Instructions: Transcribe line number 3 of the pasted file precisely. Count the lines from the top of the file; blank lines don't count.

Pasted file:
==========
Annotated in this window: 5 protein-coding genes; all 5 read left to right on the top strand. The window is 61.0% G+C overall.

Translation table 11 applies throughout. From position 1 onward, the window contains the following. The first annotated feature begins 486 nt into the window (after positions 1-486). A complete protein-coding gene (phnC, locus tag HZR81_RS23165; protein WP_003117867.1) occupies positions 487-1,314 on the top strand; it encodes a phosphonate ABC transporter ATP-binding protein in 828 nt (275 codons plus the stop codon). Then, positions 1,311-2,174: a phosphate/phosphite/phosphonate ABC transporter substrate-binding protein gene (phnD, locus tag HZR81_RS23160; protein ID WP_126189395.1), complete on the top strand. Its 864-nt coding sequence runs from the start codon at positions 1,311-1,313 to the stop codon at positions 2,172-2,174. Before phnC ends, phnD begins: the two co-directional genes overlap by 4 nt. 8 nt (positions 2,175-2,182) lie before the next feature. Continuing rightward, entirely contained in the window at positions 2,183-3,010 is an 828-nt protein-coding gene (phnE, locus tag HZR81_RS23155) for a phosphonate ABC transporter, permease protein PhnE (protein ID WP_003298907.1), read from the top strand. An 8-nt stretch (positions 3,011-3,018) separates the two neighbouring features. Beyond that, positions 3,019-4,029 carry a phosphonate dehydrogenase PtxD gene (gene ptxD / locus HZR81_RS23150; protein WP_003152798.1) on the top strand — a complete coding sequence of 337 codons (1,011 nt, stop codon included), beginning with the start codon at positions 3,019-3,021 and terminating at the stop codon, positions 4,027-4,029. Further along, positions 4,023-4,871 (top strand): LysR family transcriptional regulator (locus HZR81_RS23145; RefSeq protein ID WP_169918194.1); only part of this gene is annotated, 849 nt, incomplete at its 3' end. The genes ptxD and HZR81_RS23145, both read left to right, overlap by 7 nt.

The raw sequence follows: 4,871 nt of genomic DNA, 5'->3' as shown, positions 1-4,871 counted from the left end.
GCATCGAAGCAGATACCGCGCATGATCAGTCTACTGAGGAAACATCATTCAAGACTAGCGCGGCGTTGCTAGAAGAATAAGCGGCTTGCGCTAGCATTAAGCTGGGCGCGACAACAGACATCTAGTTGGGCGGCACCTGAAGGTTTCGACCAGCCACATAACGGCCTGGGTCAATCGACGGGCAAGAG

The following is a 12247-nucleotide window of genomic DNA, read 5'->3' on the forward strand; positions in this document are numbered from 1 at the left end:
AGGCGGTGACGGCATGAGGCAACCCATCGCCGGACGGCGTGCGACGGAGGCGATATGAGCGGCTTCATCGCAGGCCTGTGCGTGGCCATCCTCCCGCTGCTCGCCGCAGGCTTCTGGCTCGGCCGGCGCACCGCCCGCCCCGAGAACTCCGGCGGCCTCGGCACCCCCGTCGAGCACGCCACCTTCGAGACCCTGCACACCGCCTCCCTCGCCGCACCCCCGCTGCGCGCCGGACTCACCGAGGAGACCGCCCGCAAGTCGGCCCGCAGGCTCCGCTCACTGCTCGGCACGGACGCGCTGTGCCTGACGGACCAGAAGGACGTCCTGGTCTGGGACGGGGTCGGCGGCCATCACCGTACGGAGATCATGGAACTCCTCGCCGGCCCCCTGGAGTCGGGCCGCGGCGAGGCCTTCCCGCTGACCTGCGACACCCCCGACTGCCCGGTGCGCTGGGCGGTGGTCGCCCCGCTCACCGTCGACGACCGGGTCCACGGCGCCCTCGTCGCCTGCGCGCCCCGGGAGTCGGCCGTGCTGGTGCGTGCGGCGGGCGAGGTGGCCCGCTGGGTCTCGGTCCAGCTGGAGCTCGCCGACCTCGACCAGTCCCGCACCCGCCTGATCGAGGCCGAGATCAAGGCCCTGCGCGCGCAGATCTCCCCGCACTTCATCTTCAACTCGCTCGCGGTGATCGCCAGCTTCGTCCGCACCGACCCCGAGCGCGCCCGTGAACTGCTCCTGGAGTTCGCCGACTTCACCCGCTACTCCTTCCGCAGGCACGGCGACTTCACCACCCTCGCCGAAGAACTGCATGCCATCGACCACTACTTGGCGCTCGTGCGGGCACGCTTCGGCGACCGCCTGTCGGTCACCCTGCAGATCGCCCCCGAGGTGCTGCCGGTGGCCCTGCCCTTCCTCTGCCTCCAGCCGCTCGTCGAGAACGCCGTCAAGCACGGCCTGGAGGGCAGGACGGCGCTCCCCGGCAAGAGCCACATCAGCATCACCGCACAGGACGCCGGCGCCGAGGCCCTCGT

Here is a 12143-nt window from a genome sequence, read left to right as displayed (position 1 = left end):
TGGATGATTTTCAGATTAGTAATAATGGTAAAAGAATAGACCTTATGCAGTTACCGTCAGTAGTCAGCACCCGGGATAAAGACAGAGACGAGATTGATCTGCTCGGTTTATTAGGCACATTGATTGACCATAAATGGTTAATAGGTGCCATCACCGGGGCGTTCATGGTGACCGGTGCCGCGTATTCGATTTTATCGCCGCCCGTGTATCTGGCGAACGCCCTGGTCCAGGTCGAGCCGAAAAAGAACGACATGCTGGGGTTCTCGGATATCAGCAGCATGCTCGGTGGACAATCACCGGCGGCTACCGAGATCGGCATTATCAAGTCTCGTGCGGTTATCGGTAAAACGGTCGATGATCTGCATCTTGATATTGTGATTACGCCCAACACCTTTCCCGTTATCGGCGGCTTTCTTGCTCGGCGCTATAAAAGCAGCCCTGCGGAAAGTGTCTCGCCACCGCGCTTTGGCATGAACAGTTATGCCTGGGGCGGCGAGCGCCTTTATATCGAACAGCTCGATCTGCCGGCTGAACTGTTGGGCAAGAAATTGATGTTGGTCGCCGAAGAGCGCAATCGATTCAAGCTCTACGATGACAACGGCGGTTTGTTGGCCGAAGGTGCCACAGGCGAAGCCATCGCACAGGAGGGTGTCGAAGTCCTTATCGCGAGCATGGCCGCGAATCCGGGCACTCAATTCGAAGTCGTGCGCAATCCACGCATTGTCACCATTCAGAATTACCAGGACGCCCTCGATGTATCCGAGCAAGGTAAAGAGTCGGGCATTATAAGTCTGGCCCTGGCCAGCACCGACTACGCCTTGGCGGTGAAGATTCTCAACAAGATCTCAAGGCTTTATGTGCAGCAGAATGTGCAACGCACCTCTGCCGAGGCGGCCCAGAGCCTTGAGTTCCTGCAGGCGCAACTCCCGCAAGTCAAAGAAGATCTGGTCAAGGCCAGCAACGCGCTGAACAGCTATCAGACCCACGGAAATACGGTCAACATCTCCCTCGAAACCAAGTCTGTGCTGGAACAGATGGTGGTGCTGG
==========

The raw sequence follows: 4,871 nt of genomic DNA, 5'->3' as shown, positions 1-4,871 counted from the left end.